It would be a travesty were we to destroy rare, irreplaceable public places in nature and deprive unborn generations the blessings of what should rightfully be their natural heritage. I have no doubt, that if the proposed industrial solar projects are built on the Carrizo Plain the essence of this National Monument will be destroyed. I am not saying don't build industrial scale solar complimented by distributed small scale energy production and distribution (e.g., solar on rooftops, built and degraded lands coupled with robust fiscal incentives). I am saying there are alternative locations that won't destroy the Monument and that avoid major ecological damage. We must tell applicants to find better locations. Clearly, we can both save precious places and dramatically reduce green house gases: This is not an "either or" situation.
The argument that we must sacrifice fragile ecosystems for the common good (i.e., major impingement on the Carrizo to save the planet from climate change) is specious, relies on a false choice, and reflects a myopic view of the common good. Do we seriously believe a single coal-fired or nuclear plant will not be built or shut down if the Carrizo solar projects are constructed? Of course we must do our part to address climate change but not at the expense of an irreplaceable community jewel.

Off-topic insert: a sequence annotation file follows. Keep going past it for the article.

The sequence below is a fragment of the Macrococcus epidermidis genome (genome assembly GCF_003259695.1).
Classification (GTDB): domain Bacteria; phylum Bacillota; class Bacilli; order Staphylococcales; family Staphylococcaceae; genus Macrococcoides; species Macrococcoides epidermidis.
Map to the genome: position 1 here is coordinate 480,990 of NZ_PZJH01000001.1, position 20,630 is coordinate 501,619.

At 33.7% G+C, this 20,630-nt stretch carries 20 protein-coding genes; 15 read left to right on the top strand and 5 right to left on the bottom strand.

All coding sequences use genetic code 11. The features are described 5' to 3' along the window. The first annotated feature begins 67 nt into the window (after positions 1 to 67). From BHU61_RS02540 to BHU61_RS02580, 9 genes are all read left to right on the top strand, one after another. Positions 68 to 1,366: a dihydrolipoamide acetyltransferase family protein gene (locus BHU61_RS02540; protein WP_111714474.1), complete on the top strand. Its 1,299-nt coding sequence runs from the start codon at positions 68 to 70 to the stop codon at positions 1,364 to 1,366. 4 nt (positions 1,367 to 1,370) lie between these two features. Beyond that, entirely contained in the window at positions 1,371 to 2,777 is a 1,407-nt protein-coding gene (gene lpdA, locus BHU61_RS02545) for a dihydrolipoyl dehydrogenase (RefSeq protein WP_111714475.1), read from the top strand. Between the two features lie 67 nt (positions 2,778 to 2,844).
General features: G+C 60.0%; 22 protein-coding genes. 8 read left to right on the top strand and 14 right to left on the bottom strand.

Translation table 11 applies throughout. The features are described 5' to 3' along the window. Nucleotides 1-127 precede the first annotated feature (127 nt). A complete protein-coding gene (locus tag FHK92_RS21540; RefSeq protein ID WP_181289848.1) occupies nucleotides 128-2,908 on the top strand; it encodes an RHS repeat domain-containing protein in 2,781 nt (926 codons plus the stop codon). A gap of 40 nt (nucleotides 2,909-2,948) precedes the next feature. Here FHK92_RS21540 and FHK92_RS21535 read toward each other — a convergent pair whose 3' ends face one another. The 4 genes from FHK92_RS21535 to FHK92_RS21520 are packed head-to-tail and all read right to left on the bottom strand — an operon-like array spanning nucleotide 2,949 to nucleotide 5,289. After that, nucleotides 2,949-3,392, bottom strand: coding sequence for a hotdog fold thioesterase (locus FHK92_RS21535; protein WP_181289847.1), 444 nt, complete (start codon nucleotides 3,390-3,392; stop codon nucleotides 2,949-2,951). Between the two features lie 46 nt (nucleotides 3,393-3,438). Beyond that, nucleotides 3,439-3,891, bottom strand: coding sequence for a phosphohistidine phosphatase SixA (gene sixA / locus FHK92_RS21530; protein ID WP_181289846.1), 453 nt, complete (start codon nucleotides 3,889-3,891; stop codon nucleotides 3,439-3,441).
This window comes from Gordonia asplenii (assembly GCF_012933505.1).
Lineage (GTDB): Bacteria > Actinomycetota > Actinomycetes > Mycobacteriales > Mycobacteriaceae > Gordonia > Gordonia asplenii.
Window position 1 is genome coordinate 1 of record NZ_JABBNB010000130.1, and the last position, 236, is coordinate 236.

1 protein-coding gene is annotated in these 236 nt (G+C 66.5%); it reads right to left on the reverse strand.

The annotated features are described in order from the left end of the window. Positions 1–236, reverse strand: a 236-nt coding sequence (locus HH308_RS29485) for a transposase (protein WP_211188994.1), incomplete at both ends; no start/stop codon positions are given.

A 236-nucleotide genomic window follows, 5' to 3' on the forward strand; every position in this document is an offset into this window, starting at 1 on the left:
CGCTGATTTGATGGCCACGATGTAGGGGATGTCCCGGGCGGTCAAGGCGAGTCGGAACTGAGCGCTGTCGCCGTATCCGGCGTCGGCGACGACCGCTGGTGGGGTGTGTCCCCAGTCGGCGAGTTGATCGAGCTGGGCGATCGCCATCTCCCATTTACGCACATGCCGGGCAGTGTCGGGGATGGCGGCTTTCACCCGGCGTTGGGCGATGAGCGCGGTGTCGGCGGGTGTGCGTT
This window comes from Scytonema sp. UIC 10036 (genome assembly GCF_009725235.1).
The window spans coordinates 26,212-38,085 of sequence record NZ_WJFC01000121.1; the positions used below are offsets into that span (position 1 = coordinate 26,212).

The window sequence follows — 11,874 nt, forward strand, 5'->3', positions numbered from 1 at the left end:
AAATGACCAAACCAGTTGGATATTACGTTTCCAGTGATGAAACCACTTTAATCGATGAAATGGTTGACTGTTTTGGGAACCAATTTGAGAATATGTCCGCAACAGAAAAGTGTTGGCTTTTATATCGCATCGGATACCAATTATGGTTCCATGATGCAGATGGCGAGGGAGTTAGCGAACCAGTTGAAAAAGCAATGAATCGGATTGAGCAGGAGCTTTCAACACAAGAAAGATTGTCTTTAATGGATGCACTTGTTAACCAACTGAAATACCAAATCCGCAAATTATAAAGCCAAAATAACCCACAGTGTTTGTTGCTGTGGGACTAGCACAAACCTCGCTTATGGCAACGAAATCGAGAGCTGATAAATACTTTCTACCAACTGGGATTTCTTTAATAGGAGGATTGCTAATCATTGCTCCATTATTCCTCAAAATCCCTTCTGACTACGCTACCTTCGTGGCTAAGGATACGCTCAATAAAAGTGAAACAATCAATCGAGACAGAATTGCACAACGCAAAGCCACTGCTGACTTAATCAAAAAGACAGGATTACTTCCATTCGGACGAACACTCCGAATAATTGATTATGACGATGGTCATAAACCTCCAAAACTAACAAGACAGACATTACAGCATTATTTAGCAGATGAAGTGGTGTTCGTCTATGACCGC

In David Darlington's 1987 book In Condor Country, a profile of the Carrizo Plain and two of its long-time defenders, the brothers Eben and Ian MacMillan, Darlington said of the Carrizo Plain that "it resembles the California of popular imagination in no way whatsoever." Darlington was right. Hotter and more arid than the lands that surround it, it resembles nothing more than a desert valley that some determined giant had carved out of the western Mojave and towed halfway to Pismo Beach. It's a landscape that is unique in California, and it deserves better than being turned into another enterprise zone for the energy industry.
Chris Clarke is an environmental writer of two decades standing. Author of Walking With Zeke, he writes regularly at his acclaimed blog Coyote Crossing and comments on desert issues here every Tuesday. He's also a co-founder of Solar Done Right and thus doesn't even try to pretend to be an impartial observer of solar development on California's wildlands. He lives in Palm Springs.